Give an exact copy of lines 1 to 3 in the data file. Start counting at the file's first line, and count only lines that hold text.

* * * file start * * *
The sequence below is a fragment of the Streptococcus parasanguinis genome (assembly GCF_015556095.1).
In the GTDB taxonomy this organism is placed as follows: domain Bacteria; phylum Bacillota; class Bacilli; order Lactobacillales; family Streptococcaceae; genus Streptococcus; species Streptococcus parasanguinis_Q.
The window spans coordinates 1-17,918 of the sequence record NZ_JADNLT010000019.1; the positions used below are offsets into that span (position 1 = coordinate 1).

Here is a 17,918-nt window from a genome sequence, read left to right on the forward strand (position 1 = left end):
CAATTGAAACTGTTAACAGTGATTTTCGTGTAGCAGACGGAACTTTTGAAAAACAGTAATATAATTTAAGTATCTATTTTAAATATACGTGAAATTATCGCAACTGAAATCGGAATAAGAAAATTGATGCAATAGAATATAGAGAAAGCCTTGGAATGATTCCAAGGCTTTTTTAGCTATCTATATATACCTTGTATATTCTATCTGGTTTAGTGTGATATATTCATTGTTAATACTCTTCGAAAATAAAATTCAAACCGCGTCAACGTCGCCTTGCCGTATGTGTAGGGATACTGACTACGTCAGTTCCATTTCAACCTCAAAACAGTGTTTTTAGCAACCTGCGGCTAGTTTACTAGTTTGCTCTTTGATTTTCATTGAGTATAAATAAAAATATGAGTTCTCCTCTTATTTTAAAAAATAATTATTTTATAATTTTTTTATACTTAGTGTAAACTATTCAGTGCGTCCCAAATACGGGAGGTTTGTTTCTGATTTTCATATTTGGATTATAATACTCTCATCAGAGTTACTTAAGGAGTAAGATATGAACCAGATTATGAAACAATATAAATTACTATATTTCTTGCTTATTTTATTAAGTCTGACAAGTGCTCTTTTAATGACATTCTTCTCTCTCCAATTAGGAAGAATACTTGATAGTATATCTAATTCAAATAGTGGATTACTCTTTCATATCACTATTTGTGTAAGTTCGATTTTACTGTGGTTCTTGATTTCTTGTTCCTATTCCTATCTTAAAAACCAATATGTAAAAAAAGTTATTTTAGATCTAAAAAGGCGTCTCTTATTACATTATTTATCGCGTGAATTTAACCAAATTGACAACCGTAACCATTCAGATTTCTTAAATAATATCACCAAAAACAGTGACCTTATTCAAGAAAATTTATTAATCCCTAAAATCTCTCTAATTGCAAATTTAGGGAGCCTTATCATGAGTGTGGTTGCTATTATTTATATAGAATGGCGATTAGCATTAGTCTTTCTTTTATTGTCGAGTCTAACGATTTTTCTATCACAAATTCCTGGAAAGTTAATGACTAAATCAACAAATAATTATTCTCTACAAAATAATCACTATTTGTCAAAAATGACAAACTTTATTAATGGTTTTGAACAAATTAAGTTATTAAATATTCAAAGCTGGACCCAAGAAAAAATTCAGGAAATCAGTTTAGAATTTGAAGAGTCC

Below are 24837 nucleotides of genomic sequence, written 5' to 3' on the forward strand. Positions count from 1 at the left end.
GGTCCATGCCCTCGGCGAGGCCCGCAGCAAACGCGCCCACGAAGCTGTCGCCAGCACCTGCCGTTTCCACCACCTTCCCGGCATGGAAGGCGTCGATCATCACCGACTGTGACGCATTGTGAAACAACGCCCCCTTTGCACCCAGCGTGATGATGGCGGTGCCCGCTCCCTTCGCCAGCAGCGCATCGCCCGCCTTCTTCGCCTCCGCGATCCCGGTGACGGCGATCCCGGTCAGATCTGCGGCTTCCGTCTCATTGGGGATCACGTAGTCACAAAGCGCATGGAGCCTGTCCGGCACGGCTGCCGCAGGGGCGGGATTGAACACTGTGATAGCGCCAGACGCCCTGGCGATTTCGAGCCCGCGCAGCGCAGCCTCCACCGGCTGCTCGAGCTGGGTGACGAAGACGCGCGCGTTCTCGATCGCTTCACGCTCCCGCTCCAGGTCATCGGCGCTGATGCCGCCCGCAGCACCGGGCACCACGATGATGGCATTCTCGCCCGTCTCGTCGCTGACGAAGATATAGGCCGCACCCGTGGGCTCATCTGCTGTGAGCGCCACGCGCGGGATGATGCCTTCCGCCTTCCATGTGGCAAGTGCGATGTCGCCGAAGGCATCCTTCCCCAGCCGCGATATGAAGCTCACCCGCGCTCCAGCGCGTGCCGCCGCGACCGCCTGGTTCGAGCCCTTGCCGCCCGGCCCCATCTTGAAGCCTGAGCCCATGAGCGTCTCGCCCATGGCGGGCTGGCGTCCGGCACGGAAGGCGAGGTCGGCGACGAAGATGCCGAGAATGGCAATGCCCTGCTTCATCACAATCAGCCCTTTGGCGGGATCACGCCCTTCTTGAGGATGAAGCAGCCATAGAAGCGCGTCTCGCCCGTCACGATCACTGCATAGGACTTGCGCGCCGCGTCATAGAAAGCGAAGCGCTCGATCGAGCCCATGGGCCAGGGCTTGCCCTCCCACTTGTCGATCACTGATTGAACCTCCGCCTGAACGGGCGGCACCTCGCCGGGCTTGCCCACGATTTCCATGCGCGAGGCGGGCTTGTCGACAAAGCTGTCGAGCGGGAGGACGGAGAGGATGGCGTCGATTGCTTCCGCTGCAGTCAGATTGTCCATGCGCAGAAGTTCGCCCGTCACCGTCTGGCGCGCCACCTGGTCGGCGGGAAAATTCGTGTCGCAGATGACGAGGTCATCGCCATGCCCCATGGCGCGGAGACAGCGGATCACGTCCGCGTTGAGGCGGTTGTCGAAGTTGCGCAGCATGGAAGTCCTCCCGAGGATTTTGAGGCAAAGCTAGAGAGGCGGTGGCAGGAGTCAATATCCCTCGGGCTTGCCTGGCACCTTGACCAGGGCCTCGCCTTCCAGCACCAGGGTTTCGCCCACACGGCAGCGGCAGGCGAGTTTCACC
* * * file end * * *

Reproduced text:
The sequence below is a fragment of the Streptococcus parasanguinis genome (assembly GCF_015556095.1).
In the GTDB taxonomy this organism is placed as follows: domain Bacteria; phylum Bacillota; class Bacilli; order Lactobacillales; family Streptococcaceae; genus Streptococcus; species Streptococcus parasanguinis_Q.
The window spans coordinates 1-17,918 of the sequence record NZ_JADNLT010000019.1; the positions used below are offsets into that span (position 1 = coordinate 1).